I used to climb into my mom’s bed and hand her my little green library copy of “Jemima Puddleduck” early in the mornings and make her read it to me over and over again. My mom used to take me to the department stores, stand me up in the parking lot when she realized I hadn’t really washed my face like I told her, lick a finger and wipe away the juice that stained my face. My mom used to take me to the park and let me gawk at the same peacock and ducks I gawked at the previous weekend and the weekends before that.
Those were my fondest memories of my mother for a long time. Somewhere between those early years and adulthood, though, I loosened my grip on her hand and we lost each other. Sure, we were living in the same house and going to church together every Sunday. And yes, we sat down to dinner together some nights. But a disconnect happened somewhere around the sixth grade and grew through my early twenties. It grew to the point that our words were painfully few. We did not know each other anymore. We did not play. We stopped going to parks and she did not read to me anymore. I did not care about her life and she seemed not to care too much about mine. I waited for the day I could move out and leave her behind because there was no love here anymore. Fine.
The factors leading to our separation were many, fear of judgment being chief among them. Growing up in a severely judgmental family will turn recluse even the most outgoing person if they have no outlet. I was headed toward seclusion even away from my mother as result and she threw up her hands, tired of trying to figure me out. We barely spoke. Laughter between us was almost nonexistent. We were broken. Badly.
It would take a series of scary and painful events to get us back to one another. My mother undergoing major surgery to save her life last year, would be the first. Instead of running away from her, I forgot any misunderstandings of the past and wanted nothing but to care for her during her three-month recovery. During that time, my mom realized she could trust me and I rediscovered her capacity to be soft and understanding.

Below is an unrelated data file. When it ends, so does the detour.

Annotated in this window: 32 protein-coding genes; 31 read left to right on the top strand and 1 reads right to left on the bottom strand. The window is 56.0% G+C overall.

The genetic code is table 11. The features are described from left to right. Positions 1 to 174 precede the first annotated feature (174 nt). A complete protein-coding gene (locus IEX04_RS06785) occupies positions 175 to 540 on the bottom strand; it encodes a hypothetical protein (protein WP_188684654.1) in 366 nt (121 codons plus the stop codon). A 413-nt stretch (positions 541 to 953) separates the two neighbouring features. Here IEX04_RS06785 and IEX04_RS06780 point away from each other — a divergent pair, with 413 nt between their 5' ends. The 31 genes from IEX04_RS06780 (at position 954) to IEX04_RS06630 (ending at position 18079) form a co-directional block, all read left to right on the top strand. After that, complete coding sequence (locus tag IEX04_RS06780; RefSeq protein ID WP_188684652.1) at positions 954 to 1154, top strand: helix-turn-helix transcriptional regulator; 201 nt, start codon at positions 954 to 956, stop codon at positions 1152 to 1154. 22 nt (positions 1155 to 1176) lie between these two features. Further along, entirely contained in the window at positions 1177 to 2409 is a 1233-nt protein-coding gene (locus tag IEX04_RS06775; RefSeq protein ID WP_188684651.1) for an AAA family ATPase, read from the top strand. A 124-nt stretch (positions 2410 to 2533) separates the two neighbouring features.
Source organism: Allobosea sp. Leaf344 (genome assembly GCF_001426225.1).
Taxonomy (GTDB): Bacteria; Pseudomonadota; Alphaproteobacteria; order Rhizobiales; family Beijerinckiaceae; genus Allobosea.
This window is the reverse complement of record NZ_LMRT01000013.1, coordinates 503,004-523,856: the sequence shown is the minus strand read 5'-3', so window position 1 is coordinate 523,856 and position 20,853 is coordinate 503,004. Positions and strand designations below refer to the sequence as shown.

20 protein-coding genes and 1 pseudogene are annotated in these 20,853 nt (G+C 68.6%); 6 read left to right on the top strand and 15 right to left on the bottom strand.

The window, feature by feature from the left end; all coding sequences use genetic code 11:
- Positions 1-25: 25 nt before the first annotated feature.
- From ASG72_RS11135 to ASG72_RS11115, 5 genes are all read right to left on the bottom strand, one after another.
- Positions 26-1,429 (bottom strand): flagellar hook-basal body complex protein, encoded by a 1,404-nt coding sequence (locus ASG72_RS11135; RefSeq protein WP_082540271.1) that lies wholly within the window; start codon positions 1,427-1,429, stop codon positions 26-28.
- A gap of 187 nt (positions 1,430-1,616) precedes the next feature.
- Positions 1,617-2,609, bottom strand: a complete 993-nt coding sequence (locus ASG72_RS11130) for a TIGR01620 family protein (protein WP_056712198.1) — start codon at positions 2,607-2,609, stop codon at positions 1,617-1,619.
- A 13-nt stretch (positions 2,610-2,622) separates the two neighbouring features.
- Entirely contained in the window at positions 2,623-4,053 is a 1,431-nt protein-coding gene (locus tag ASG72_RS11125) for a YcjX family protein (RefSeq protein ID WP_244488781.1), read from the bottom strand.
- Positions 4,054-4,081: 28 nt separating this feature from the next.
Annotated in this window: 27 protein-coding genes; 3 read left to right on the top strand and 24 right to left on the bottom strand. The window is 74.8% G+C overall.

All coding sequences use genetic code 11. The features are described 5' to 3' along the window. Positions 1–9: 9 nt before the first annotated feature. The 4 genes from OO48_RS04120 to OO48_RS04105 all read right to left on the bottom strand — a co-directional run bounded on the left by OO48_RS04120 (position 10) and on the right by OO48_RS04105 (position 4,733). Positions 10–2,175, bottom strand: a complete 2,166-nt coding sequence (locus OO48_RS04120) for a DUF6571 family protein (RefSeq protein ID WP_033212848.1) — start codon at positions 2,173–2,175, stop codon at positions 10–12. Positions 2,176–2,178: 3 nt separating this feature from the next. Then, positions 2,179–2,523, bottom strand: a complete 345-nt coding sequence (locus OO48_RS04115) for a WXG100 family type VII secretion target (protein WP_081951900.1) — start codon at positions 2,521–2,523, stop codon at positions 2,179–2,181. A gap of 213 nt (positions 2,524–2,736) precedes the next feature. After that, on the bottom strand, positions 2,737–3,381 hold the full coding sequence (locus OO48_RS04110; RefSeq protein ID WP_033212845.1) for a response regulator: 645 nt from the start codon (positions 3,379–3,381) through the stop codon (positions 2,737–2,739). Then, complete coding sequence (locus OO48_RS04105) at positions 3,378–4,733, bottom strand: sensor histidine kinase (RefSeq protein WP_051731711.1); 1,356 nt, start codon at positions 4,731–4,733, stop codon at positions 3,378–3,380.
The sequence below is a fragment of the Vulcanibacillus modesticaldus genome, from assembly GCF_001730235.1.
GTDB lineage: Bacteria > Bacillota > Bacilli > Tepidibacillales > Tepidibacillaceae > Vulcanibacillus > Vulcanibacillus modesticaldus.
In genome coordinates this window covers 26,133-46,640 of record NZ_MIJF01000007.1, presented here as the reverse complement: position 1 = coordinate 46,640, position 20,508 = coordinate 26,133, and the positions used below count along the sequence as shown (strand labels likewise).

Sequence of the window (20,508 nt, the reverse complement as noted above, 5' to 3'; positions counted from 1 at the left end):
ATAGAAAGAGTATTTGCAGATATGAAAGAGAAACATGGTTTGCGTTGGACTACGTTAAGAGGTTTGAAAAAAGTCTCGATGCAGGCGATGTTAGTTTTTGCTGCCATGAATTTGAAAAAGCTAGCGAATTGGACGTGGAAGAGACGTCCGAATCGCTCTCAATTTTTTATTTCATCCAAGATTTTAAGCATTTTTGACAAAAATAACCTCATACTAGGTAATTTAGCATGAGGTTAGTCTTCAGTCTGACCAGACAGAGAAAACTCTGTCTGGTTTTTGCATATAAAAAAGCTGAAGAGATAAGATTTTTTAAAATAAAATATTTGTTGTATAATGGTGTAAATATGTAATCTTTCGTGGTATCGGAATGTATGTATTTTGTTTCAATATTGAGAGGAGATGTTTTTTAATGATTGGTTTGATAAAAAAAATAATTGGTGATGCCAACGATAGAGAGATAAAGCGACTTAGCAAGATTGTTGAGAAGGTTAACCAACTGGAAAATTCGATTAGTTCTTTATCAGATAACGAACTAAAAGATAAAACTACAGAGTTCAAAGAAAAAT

Since that time, the growth in our relationship, not just as mother and daughter but as friend and confidant has been staggering. There was a time when I knew so little about my own mother that birthdays and Mother’s Days were a chore because I had no idea what she liked, what excited her, and what would make her smile. There was a time when she would never disclose details about her humble upbringing for fear that I would judge her or think less of her. There was a time when I was afraid to be honest with my mother about my dreams, fears and screws ups because it seemed she perpetually wore a scowl.
That was then.
It took almost losing her January 2012 for me to really open up and understand just how important communication is on both sides in order to make a mother/daughter relationship work. It took a little more reaching out on my part when she was down, a little more listening on her part when I had difficult choices to make – to cultivate a bond that had been malnourished for so long.
Life is too short for missed opportunities, cold shoulders and misplaced anger when it comes to our mothers. No they are not perfect, as we are not either, but that bond is sacred. Seek it out if it has been lost in the shuffle of everyday life. Unfold it from the back corners of your heart. Be the catalyst for strengthening what was weak if you can be. I know that without my mother, I would never see the world the way I do. I wouldn’t know inspiration like I do. I wouldn’t laugh as frequently as I do. And I wouldn’t know the amazing feeling of redeemed relationship with such clarity and gratitude.
It took a near-death experience to bring my mother and I back together but it does not always have to be that way. Years of lost time in a relationship with my mother has taught me, no matter what has happened or how much time has gone by, there is nothing so far gone that God cannot restore.
Peace to all the mothers who have birthed generations.
Peace to their daughters who carry with them lessons learned and ones waiting to be learned.
Peace to my mother who, daily, provides an example of an ordinary woman allowing God to use her for extraordinary things.
May we all find our way together.
La Truly seeks to encourage thought, discussion and change. Follow her on Twitter: @AshleyLaTruly.